On Sunday evening, she was once again lighting candles at the Ratchaprasong intersection in Bangkok’s main shopping strip that was at the heart of the 2010 demonstrations, and only a few hundred metres from where her daughter died.
Phayaw Akhahad wears the bloody nurse’s overall her daughter, Kamonket, was wearing when she was shot by soldiers from Thailand’s Special Forces [Human Rights Watch/Al Jazeera]
Bangkok, Thailand – For the past nine years, Phayaw Akkahad has been tirelessly seeking justice for her daughter and scores of other people killed when Thailand’s army embarked on a final push to break up anti-government protests that had brought the capital to a standstill.
“I want the truth,” she told Al Jazeera in an interview at the end of March. “Just the facts and the truth.”
Official investigations have concluded that at least 98 people were killed and 2,000 wounded as mass protests against the government of then-Prime Minister Abhisit Vejjajiva descended into violence in May 2010.
The military, backed by Abhisit’s government, had stepped up efforts to reclaim the streets after the failure of mediation with the United Front for Democracy against Dictatorship (UDD), better known as the Red Shirts, which had been protesting since March.
As the days progressed, the situation deteriorated. There was arson and looting, and a shadowy group of more violent UDD protesters known as the Black Shirts.
‘So many bullets’
On the morning of May 19, Akkahad’s 25-year-old daughter, Kamonket, went into the city to buy flowers – the hospital where she had been working had run into financial difficulties so she was helping with the family’s flower stall.
But when the trained nursing assistant saw what was going on, she called her mother to let her know she wanted to stay and help the wounded.
“She was like that,” Akkahad said, recalling one of their final conversations. “She was always the person who would volunteer.”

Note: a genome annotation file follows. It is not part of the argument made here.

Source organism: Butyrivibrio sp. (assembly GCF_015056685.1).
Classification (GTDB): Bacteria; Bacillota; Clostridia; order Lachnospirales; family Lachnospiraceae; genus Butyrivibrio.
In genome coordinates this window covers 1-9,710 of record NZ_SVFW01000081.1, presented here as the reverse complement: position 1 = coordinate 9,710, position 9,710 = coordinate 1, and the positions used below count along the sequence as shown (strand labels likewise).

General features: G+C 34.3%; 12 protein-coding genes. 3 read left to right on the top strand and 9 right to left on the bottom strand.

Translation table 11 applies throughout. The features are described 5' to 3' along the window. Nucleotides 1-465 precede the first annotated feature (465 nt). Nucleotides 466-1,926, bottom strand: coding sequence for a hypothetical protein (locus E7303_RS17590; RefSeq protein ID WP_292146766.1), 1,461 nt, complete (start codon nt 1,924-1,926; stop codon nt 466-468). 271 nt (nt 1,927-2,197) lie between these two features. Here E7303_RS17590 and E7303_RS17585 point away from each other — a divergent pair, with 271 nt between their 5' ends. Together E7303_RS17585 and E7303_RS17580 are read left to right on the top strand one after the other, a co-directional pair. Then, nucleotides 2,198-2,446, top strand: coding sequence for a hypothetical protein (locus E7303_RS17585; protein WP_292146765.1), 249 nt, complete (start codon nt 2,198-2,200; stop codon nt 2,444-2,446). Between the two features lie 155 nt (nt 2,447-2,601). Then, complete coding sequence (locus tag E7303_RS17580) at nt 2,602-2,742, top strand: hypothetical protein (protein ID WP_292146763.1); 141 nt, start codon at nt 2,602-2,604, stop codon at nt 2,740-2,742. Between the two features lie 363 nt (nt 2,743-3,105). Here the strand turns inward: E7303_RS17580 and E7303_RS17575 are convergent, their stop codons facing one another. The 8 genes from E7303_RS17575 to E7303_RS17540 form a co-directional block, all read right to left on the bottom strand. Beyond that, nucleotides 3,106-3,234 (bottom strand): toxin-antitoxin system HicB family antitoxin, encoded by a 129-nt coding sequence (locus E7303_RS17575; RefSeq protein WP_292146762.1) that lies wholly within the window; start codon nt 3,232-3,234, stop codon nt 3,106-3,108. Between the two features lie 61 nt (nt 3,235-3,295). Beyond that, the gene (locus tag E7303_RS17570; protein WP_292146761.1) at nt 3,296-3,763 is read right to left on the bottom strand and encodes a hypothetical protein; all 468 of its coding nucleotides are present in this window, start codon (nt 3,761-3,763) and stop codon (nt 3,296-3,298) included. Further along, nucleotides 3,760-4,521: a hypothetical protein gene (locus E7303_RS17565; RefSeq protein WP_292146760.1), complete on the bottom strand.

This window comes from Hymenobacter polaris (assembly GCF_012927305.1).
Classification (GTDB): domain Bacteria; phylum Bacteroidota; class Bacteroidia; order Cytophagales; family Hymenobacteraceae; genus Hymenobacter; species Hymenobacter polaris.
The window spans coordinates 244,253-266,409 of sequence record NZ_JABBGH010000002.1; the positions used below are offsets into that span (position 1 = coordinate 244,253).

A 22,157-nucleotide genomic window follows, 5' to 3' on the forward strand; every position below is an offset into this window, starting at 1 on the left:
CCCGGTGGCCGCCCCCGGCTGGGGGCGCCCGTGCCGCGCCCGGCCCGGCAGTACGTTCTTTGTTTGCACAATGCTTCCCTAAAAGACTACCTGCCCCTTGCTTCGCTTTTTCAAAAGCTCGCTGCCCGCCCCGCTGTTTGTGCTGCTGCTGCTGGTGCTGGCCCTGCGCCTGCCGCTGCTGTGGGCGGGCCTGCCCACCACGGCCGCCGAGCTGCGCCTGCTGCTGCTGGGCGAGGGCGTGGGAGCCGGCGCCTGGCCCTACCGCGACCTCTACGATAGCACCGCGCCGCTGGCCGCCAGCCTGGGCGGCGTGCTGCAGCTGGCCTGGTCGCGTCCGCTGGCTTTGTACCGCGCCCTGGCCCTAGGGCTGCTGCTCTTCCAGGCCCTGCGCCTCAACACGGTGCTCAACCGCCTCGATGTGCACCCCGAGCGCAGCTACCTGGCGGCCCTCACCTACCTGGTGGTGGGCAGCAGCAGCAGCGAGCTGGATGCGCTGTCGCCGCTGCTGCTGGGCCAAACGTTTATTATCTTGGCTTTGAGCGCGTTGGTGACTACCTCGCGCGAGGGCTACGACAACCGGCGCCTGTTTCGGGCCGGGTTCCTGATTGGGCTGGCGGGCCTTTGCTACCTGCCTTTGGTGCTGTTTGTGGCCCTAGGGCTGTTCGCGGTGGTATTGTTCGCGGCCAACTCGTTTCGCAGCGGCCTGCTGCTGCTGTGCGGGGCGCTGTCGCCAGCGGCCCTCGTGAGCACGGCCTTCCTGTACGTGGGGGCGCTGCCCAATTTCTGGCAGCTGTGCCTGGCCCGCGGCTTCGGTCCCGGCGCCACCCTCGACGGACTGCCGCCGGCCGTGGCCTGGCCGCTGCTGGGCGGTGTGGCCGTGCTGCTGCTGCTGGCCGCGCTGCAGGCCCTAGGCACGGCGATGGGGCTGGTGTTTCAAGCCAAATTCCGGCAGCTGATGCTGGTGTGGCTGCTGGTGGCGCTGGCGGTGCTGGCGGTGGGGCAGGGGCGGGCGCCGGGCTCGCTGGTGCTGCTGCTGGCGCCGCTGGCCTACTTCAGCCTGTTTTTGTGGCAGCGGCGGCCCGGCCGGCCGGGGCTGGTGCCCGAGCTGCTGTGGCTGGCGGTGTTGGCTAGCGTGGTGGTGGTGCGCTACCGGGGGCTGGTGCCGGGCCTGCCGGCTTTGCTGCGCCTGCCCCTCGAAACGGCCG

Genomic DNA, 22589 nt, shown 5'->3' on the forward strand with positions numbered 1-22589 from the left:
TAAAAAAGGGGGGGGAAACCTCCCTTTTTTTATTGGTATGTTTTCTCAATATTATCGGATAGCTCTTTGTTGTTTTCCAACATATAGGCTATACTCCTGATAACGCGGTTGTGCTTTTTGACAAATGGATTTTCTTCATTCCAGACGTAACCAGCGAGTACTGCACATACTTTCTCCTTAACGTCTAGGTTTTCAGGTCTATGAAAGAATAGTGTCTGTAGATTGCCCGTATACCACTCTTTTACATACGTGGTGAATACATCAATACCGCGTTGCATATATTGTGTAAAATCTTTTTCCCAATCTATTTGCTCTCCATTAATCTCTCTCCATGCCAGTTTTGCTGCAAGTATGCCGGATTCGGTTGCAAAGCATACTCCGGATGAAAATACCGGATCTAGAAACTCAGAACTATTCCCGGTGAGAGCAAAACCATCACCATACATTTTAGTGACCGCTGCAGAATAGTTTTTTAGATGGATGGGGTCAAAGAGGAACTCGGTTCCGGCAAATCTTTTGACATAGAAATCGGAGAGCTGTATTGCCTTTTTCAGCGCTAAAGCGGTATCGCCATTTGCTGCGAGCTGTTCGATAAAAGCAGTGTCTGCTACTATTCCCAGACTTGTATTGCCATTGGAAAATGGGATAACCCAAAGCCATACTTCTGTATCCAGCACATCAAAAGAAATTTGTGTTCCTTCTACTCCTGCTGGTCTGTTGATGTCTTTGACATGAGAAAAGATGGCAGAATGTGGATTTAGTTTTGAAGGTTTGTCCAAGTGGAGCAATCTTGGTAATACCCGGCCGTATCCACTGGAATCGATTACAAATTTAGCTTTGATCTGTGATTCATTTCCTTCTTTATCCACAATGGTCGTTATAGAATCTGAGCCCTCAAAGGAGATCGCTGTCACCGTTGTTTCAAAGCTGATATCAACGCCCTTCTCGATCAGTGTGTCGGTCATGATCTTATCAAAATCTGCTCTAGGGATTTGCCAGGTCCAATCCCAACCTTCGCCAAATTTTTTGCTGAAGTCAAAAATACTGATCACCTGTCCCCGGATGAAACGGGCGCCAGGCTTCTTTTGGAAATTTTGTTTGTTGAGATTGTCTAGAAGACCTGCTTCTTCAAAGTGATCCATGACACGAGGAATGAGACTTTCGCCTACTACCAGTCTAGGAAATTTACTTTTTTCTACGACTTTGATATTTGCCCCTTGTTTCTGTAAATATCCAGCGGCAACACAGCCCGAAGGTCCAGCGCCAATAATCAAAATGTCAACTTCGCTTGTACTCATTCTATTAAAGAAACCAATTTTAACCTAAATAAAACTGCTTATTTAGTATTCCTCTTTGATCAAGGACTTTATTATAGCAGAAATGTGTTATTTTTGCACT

Dressed in a sky-blue overall marked with a large red cross, Kamonket was tending to the wounded at Wat Pathumwanaram, a Buddhist temple overlooked by shopping centres crowded with designer-clothes shops where hundreds of people had sought shelter amid the violence.
Kamonket urged her mother not to worry because the temple was an agreed “safe zone” and she was a first aider.
The five bullets that were later removed from Kamonket’s body suggested she had been crouching down when she was shot. Another nurse told Human Rights Watch (HRW) that Kamonket had been attempting to resuscitate a badly-wounded man near the temple’s entrance.
“She got so many bullets,” Akkahad told Al Jazeera at the market stall where she now sells coffee and other drinks. She blames not only the military and Abhisit for what happened, but the Red Shirt leaders too.
“The people who should take responsibility have never said sorry. They should go to jail.”
Murder charges against Abhisit, who authorised the army’s use of live bullets, and his deputy Suthep Thaugsuban were dropped in 2014. Earlier this month, a military court said it would not indict eight soldiers accused of fatally wounding the six civilians who were in the temple because there were no witnesses to the killings and no evidence.